Stanford Superfly also had drops at vital times, including two in the end zone alone, and Danger’s zone was able to contain Superfly near their end zone. Stanford had a few too-casual open-side throws which would turn into Ds for laying out Pitt players. Pitt Danger upset Stanford, 15-12.
Colorado Kali took an early lead against Carleton College, going up 5-1. Carleton struggled to come out with fire and turned the disc over with drops, throws into coverage and missed swings. They also struggled with not cutting each other off on offense. Luckily for Syzygy, they cleaned up their offense and fixed their execution errors, closing the gap. Ultimately, Kali’s offense overwhelmed Carleton College, and Colorado won on double-game point, 12-11.
On the edge of Heritage Oak Park, UCLA faced off against Tufts. It was a low-energy game with a relatively quiet sideline, and in the mid-day, 85-degree heat, the players were conserving their energy. UCLA BLU star player and Callahan nominee Han Chen showcased her hammers consistently against EWO’s zone defense. BLU played good, patient offense while using creative, over-the-top bladey or upside-down throws to overcome Tuft’s zone. In turn, Tuft’s zone offense successfully stretched the field deep with their poppers. Other times, however, Tufts took risky shots, and the UCLA defense punished the decision making of the Tufts handlers. BLU implemented a tactic where the handler defenders poached in the upfield lanes, forcing the EWO handlers to look wide, where defenders like Audree Hsu and Chen would eat up bladey, cross-field looks. BLU was also successful at containing the breakside throws EWO likes to take. Then in person offense, just when EWO started to look smooth, they would end up with a drop just outside their end zone.
UCLA beat Tufts 15-12. Tufts’ underwhelming weekend prevented them from making bracket play.
No upsets occurred in the women’s pre-quarters. Dartmouth battled Michigan, felling Flywheel 15-7. Dartmouth played clean offense, utilizing breakside space and gaining big yards with their under cuts.
Virginia finished Notre Dame 15-9. Like in Notre Dame’s game against Dartmouth, Womb exerted so much energy running down out-of-reach deep shots that their defense suffered. One such deep shot was an around break backhand that floated just out of bounds on the sideline that Julia Butterfield had to pump the breaks on. A similar throw was let off just a few minutes later, and even though she had steps on her defender, she stopped running and shrugged helplessly, saying “I’m not going for that!” Butterfield was tired, and the shots her teammates were putting up were not taking into account teammates’ energy levels.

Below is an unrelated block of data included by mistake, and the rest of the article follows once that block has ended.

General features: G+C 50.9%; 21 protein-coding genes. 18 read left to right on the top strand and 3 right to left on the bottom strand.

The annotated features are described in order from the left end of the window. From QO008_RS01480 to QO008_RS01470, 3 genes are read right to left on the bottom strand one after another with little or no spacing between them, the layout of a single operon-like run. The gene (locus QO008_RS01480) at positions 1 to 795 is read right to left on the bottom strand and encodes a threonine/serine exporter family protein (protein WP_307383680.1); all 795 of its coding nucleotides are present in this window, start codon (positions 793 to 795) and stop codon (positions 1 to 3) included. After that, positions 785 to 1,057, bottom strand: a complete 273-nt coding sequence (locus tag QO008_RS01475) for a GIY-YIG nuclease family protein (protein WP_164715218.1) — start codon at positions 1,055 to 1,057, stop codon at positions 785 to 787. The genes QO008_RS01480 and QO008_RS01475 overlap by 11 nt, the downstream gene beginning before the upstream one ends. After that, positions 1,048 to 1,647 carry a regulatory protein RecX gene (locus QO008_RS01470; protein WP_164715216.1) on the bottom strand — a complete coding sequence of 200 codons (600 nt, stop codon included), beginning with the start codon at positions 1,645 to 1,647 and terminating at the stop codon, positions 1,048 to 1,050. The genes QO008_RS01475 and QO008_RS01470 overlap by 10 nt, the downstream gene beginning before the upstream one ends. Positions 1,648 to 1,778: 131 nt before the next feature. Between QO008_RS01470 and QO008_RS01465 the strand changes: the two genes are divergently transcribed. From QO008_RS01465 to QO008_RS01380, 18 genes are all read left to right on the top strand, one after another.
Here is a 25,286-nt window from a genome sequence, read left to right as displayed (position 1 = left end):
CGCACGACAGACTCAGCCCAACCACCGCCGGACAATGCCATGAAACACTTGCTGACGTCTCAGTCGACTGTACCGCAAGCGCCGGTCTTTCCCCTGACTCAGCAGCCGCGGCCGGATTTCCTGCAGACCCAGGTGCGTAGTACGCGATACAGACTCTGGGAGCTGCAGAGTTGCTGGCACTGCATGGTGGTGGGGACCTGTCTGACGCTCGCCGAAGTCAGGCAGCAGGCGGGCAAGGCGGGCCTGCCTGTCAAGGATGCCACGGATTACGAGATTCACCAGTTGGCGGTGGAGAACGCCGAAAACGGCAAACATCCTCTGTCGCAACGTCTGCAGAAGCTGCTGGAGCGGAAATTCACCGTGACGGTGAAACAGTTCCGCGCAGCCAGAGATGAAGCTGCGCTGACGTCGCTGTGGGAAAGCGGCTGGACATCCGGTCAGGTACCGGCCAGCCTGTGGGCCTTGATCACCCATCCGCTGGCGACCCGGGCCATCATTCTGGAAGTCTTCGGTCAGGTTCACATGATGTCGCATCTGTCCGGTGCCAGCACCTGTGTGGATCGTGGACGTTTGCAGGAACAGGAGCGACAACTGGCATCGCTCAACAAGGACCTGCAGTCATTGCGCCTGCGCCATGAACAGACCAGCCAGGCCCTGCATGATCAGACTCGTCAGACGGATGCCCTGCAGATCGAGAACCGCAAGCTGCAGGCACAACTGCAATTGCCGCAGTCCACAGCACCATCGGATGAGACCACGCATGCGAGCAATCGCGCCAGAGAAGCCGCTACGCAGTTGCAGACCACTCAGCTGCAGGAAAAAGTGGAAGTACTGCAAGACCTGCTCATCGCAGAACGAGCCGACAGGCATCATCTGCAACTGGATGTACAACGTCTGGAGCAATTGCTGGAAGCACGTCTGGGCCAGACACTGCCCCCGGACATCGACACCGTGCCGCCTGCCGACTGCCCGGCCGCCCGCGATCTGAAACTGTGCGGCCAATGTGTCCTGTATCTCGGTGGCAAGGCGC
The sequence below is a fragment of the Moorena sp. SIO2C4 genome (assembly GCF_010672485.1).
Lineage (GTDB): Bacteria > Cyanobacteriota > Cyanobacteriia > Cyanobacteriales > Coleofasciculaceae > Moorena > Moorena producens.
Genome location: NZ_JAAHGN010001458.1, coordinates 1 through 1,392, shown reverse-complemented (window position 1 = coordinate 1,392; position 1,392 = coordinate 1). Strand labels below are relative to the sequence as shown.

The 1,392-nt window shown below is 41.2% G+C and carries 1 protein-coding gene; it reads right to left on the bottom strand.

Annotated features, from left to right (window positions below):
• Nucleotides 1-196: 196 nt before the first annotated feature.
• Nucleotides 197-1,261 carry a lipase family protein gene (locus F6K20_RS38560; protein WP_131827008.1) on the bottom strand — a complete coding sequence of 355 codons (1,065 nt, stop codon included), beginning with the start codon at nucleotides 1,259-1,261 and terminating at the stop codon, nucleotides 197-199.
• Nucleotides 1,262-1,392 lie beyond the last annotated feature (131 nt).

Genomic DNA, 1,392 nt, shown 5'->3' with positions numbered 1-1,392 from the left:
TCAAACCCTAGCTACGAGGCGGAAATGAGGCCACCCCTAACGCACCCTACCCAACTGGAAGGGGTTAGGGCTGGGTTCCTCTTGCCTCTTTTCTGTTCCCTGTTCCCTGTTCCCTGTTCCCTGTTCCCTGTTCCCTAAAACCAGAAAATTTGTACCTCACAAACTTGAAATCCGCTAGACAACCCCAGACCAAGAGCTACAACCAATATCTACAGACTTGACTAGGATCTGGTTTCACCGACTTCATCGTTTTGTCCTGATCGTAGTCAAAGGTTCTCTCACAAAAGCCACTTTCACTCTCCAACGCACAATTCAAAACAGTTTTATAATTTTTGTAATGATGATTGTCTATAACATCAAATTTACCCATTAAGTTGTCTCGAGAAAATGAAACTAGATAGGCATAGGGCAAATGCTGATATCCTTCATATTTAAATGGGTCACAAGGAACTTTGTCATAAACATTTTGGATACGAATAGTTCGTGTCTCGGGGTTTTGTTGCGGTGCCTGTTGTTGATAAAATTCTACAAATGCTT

Texas took care of Carleton College, 14-10. Riddled with calls, the game had a rocky start. There were few points with uncontested plays throughout, and it slowed down the pace of the game. It seemed as if everyone was rattled: the Texas coach, the observers, players, and even the parents. Not only was the game physically sloppy, but both teams made poor decisions with away looks to no one. Texas, however, did not let any of these factors get in the way of them taking the lead. Melee spread the field wide when Syzygy threw zone looks, allowing them to easily find holes in the cup upfield. While Carleton’s defense had improved immensely — thanks largely to Laura Soter, who had two Ds in the same number of points – they struggled to otherwise find their rhythm.
Colorado beat California 15-8. Kali’s signature “slow and steady” zone offense and scrappy plays found them in the driver’s seat. The Pie Queens were unable to contain Kali’s break throws, and when the latter took half at 8-3, they never looked back.